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Deposits to Foreign Branches of U.S. Banks not to be FDIC insured?

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posted on Feb, 25 2013 @ 11:37 PM
Well this is interesting. How many people overseas invest with U.S. banks or have deposits with U.S. Banks thinking it gives them some level of protection or stability? This isn't talking about a Bank as a whole but branches. Hmm.. That makes it pretty specific. I wonder how broadly they plan on announcing this?

WASHINGTON (CN) - The Federal Deposit Insurance Corporation has proposed a change to its regulations on deposits made in foreign branches of U.S. banks.

The proposed rule would "explicitly state that an obligation of an insured depository institution that is carried on the books and records of a foreign branch shall not be an insured deposit for the purpose of the deposit insurance regulations, even if the obligation is payable both at an office within the United States and outside the United States. This would ensure that the FDIC will be able to carry out its critical mission in the United States, and the DIF will be protected from potential global liability."

I'm not sure how large a change that represents to how it's been, as I'm hardly a Jet-setter, off on trips around the world where I need worry about foreign accounts or anything.

I imagine it's more than just rich folk in other nations who use branches of U.S. labeled banks in the belief of security though? I know the FDIC isn't doing well and an App on my phone is constantly showing new failed banks they've had to handle or assume control of on a regular basis.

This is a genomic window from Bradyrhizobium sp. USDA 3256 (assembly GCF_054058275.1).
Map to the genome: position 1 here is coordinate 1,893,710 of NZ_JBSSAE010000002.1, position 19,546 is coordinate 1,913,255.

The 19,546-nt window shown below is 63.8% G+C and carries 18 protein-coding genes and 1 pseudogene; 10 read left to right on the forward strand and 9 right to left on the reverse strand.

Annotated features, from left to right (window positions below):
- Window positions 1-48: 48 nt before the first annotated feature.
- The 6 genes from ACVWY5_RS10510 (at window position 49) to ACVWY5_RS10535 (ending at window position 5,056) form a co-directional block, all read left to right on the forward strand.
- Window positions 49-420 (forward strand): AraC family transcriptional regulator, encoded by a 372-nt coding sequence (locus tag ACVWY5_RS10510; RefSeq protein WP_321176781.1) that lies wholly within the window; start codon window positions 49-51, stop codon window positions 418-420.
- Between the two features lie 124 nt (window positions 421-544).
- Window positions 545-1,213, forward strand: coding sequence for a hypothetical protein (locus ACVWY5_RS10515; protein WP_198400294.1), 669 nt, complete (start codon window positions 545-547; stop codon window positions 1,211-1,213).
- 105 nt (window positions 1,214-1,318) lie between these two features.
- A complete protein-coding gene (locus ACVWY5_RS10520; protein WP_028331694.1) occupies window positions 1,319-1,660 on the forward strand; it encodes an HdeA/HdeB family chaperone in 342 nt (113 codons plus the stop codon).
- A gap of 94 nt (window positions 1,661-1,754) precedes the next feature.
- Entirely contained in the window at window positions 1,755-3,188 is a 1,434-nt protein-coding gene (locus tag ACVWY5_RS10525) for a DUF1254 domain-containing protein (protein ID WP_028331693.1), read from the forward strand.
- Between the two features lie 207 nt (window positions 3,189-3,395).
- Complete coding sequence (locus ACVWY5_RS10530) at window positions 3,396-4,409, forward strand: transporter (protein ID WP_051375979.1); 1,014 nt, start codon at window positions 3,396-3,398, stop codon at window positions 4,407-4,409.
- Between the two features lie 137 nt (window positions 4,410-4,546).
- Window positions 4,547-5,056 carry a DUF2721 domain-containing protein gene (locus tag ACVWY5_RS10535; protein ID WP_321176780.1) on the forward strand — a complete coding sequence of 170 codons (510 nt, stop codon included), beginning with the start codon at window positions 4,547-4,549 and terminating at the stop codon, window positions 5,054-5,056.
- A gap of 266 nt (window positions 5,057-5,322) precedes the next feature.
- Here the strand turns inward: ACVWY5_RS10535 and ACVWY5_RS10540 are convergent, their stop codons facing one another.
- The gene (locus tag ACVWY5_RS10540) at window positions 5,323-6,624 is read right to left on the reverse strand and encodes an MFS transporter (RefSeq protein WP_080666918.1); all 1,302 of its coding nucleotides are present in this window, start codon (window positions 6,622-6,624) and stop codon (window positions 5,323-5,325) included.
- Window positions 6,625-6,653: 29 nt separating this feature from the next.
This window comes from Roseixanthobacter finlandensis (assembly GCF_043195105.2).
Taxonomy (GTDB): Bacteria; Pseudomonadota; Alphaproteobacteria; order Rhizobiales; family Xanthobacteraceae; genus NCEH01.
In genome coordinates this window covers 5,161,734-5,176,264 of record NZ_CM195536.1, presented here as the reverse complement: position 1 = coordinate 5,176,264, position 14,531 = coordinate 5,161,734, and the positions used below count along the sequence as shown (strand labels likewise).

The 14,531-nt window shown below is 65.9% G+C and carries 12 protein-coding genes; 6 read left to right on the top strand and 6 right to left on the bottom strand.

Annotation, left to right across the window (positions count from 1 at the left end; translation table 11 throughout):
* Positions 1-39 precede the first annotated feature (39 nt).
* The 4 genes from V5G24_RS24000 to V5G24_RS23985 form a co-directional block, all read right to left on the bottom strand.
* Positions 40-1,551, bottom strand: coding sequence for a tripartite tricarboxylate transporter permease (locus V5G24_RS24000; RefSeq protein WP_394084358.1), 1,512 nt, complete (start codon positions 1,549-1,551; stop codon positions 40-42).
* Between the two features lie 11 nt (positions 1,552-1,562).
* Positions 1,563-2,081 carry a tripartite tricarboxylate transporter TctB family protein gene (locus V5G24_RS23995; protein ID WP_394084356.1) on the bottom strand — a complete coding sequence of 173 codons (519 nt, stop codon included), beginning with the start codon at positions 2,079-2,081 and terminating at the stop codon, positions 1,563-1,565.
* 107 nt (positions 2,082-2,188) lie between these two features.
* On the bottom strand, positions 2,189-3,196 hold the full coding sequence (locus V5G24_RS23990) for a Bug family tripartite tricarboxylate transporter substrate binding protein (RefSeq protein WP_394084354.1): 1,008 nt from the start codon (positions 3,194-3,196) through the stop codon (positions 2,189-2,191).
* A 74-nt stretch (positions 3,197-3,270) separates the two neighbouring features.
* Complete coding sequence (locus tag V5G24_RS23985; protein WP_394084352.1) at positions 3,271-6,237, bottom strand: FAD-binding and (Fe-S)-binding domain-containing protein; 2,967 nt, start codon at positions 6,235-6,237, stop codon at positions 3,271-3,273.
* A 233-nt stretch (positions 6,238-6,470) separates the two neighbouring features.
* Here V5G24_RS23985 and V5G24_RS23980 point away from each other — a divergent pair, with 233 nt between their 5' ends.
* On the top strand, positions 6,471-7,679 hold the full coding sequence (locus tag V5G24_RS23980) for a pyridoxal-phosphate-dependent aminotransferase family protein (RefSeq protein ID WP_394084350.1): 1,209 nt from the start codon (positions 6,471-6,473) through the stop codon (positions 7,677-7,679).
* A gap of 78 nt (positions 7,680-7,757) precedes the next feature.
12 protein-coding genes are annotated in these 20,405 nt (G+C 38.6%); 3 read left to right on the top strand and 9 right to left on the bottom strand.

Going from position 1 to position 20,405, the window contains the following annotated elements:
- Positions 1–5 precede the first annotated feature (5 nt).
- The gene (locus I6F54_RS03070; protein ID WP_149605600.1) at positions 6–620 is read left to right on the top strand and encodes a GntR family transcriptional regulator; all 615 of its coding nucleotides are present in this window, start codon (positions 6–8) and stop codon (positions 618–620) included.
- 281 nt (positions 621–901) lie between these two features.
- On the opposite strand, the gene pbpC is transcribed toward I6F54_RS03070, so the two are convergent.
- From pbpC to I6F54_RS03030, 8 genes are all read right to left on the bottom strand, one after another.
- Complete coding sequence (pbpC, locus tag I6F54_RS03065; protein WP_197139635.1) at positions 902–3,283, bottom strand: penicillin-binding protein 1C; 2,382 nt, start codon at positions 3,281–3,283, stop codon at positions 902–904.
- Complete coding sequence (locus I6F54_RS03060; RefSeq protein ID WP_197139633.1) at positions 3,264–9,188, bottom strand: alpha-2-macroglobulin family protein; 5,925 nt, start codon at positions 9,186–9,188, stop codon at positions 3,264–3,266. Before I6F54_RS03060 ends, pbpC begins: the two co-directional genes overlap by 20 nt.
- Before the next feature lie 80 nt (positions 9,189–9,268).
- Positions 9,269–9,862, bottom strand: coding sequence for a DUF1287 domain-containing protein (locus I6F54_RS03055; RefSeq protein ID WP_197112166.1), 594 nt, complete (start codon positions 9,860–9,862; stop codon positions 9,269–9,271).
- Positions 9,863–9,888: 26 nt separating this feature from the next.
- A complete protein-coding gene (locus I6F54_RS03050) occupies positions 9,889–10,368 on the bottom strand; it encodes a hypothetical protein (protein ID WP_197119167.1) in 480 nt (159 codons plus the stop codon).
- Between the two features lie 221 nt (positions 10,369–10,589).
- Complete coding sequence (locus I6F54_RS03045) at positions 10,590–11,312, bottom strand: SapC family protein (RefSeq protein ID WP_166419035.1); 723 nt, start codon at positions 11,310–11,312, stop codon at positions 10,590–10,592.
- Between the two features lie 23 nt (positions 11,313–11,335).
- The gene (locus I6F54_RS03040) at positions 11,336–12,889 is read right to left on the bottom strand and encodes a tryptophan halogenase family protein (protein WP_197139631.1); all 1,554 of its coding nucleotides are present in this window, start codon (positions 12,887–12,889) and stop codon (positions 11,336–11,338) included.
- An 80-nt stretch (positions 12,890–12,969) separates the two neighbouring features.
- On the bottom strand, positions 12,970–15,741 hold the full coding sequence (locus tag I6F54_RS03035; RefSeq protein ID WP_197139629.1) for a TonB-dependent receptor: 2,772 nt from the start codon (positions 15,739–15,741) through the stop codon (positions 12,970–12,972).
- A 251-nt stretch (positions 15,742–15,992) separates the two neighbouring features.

This seems a harsh way to consider handling it unless it's announced very far and wide. What damage would that have on foreign deposits within U.S. banks if it were announced as widely as possible though? Something of a catch-22 I'd think?

posted on Feb, 26 2013 @ 12:17 AM
reply to post by Wrabbit2000

Buddy....Does it even matter?

Check this out.........

Insured institutions are required to place signs at their place of business stating that "deposits are backed by THE FULL FAITH AND CREDIT OF THE UNITED STATES GOVERNMENT."[3]

posted on Feb, 26 2013 @ 12:28 AM
reply to post by solarstorm

I'd say it matters quite a bit to someone in London or Glasgow who has family or friends here by way of connection. Whatever that may be, actually. If the bank fails and they get stiffed for a life savings they mistakenly missed the rule change for protection on...I'd say it means a great deal.

I know it's easy to be cynical sometimes......but these little things tend to destroy real people who get caught in the cracks. Real people who didn't do anything to deserve or need to get squashed. This seems like a cheap way to cut liability to the FDIC.

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